The content of the article
A few years ago, I managed to capture subdomains on Microsoft websites and access mail and files of Outlook and OneDrive users, as well as profile data on Xbox.com. I will talk about what exactly was required for this, but at the same time we will see how such an attack might look now, in 2020.
There are two types of interesting subdomain manipulations. One complements the other. We will look at both.
Capture through a forgotten CNAME
Modern companies use a large number of cloud services. For ease of connection, subdomains of the organization’s main domain are used, and the content is served directly by the cloud service. In this case, it is enough for the company’s administrators to add a DNS record of the form CNAME (canonical name or, more simply, alias) with a link to the cloud service.
For example, setting up GitHub Pages for the wiki.company.com domain might look like this:
$ dig wiki.company.com +nostats +nocomments +nocmd
wiki.company.com 1728 IN CNAME company-wiki.github.io.
company-wiki.github.io. 3529 IN A 184.108.40.206
But what happens if the repository is deleted along with setting the binding to the wiki.company.com domain? It is likely that the DNS record will remain in this case, the administrator usually adds these records, and there is usually no one to ensure that they are promptly deleted. Here the human factor plays.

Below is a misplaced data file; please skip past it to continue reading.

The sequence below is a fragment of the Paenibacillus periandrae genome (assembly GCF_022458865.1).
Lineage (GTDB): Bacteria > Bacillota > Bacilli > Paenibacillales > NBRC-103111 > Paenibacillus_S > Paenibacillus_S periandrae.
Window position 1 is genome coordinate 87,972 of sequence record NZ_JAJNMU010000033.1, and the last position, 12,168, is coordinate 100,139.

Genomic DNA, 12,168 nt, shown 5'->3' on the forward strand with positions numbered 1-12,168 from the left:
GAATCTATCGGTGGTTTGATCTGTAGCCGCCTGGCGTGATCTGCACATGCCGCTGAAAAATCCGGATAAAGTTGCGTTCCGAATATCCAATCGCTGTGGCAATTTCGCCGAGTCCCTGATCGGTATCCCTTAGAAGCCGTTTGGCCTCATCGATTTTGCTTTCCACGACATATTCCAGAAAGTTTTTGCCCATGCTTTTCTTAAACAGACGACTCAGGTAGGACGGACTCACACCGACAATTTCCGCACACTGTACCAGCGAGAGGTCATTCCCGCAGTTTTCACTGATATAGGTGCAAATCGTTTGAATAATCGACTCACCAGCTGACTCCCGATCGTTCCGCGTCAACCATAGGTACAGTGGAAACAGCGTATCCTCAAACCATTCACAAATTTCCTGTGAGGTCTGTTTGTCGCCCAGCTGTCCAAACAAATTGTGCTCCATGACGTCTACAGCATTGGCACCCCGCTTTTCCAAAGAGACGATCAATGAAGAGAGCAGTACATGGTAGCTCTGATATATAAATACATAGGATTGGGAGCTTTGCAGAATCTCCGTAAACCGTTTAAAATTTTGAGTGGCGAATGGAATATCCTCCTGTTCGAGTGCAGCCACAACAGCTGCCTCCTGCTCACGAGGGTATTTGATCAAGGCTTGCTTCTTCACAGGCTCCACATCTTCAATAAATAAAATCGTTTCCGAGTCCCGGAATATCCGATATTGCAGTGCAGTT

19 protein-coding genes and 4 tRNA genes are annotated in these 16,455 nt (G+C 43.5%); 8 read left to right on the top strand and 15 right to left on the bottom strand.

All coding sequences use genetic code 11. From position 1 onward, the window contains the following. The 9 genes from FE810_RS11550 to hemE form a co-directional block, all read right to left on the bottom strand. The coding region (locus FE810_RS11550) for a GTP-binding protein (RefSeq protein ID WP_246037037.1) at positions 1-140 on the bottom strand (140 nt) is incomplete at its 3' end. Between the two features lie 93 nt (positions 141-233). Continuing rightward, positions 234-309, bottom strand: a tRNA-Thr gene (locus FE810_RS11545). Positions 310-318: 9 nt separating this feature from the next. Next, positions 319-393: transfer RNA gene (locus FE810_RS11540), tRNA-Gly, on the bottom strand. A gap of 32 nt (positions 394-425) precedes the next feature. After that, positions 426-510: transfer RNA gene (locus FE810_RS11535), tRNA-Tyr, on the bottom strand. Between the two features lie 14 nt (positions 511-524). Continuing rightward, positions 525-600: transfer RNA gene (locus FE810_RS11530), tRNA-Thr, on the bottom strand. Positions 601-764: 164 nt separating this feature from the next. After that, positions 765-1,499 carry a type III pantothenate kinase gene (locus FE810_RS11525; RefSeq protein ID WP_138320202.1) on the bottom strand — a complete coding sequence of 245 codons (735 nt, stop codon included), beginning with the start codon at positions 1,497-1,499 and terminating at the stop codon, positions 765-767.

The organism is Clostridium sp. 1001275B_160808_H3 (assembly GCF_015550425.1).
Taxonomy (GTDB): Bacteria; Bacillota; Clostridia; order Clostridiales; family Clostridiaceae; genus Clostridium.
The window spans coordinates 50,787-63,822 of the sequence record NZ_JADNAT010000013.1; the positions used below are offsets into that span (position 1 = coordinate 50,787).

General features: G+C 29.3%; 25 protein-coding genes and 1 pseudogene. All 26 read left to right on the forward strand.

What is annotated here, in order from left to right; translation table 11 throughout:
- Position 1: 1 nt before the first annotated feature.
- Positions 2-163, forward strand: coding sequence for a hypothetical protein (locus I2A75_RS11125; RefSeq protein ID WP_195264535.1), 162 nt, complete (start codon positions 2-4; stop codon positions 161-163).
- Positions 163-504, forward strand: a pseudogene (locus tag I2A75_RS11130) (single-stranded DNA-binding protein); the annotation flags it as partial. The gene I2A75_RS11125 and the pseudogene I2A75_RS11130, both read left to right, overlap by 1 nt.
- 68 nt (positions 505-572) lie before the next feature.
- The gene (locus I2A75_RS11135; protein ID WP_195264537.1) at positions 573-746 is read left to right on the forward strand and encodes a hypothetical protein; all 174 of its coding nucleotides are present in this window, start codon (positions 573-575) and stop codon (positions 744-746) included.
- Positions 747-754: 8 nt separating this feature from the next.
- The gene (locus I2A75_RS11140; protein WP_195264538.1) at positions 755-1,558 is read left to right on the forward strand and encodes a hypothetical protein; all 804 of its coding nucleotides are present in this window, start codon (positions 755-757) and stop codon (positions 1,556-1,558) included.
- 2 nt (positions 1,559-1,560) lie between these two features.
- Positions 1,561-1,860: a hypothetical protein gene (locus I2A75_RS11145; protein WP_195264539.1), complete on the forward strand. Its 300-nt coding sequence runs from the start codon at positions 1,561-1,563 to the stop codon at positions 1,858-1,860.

In this case, an attacker could create a repository and bind it to wiki.company.com. Since CNAME wiki.company.com already points to company-wiki.github.io, from now on, the content of wiki.company.com will be controlled by the attacker.
A stolen company subdomain can be used to steal session cookies, phishing attacks, bypassing CORS and CSP.
Capturing domains on external links
It is also possible to capture domains that do not belong to the organization, but the links to which are used to download external scripts. Imagine that the application page looks like this:
If it is possible to capture the subdomain subdomain.3rdparty.com according to the CNAME scheme, the attacker will be able to control the contents and execute arbitrary code in the context of app.company.com. And if the 3rdparty.com domain has expired and is deleted, an attacker can re-register it and control all its subdomains.
Hijacking Outlook and OneDrive sessions
A few years ago, I managed to capture many Microsoft subdomains, including for Live.com. This made it possible to seamlessly intercept the sessions of users of Outlook and OneDrive. How it was? I'll tell you now.
When registering any Azure service (for example, a virtual server or shared hosting), a name is indicated, which can then be accessed directly or through CNAME. For example, a web application will be available at XYZ.azurewebsites.net, where XYZ is the name of the application.
For various services, Azure uses a set of different domains, they may also be slightly different and have a prefix of the resource location region:
At Microsoft, this mechanism is also used for their applications in the same namespaces as other users. In the analysis, it is easy to see that many Microsoft.com subdomains use Azure services and point to the set of domains given above.
What happens after the service is no longer used by Microsoft and deleted? We can register the Azure service on our account, but with the same name. Thus, the existing CNAME record will point to a service we have created that we can fully control.
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